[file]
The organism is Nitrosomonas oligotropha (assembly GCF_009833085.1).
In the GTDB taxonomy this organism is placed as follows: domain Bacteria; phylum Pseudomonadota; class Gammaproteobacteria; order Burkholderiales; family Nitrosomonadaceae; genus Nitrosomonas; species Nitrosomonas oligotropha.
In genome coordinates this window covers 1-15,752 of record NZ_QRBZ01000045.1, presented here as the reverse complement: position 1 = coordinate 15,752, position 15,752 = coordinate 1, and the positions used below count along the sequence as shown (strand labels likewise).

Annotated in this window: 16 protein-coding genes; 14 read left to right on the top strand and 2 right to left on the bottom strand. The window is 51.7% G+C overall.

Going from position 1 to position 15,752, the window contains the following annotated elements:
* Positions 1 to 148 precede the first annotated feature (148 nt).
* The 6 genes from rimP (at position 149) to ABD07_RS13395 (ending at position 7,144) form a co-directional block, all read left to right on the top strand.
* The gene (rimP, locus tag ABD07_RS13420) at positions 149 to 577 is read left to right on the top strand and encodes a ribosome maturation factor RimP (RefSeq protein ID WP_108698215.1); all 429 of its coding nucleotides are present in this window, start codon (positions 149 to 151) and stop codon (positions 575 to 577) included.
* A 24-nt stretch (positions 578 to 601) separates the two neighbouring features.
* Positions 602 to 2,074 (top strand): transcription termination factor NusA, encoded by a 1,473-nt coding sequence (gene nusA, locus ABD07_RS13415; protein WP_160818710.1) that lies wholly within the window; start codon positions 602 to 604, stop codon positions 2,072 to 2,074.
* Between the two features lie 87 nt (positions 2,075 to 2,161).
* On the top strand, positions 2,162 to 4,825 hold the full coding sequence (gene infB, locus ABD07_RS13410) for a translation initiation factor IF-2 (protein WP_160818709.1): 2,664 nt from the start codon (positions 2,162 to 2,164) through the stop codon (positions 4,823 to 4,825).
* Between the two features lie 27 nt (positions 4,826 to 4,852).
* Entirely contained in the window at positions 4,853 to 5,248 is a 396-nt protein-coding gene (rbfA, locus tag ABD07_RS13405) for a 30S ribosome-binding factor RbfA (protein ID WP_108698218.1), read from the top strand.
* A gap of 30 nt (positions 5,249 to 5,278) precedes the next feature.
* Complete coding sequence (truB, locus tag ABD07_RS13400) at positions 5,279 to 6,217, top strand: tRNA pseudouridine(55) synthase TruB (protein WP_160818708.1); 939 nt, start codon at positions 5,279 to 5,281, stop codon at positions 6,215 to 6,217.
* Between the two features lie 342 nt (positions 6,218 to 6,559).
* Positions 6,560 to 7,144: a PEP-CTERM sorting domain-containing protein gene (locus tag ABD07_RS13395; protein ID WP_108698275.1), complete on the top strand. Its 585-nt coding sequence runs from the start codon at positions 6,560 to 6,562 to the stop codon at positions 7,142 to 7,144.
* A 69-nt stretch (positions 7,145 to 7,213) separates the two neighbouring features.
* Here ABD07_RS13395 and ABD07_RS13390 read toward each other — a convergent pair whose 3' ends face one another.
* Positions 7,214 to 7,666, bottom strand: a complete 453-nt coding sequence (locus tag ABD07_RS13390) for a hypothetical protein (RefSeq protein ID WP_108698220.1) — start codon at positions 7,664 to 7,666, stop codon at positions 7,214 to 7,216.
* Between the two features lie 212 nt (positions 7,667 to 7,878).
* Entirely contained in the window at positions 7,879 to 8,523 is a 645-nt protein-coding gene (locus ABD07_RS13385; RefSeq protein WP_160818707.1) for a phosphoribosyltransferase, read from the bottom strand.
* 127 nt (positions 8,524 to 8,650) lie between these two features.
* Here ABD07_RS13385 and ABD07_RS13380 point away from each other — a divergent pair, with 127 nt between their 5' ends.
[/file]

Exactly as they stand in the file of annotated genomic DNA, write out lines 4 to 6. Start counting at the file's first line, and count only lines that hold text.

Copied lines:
Annotated in this window: 16 protein-coding genes; 14 read left to right on the top strand and 2 right to left on the bottom strand. The window is 51.7% G+C overall.

Going from position 1 to position 15,752, the window contains the following annotated elements:
* Positions 1 to 148 precede the first annotated feature (148 nt).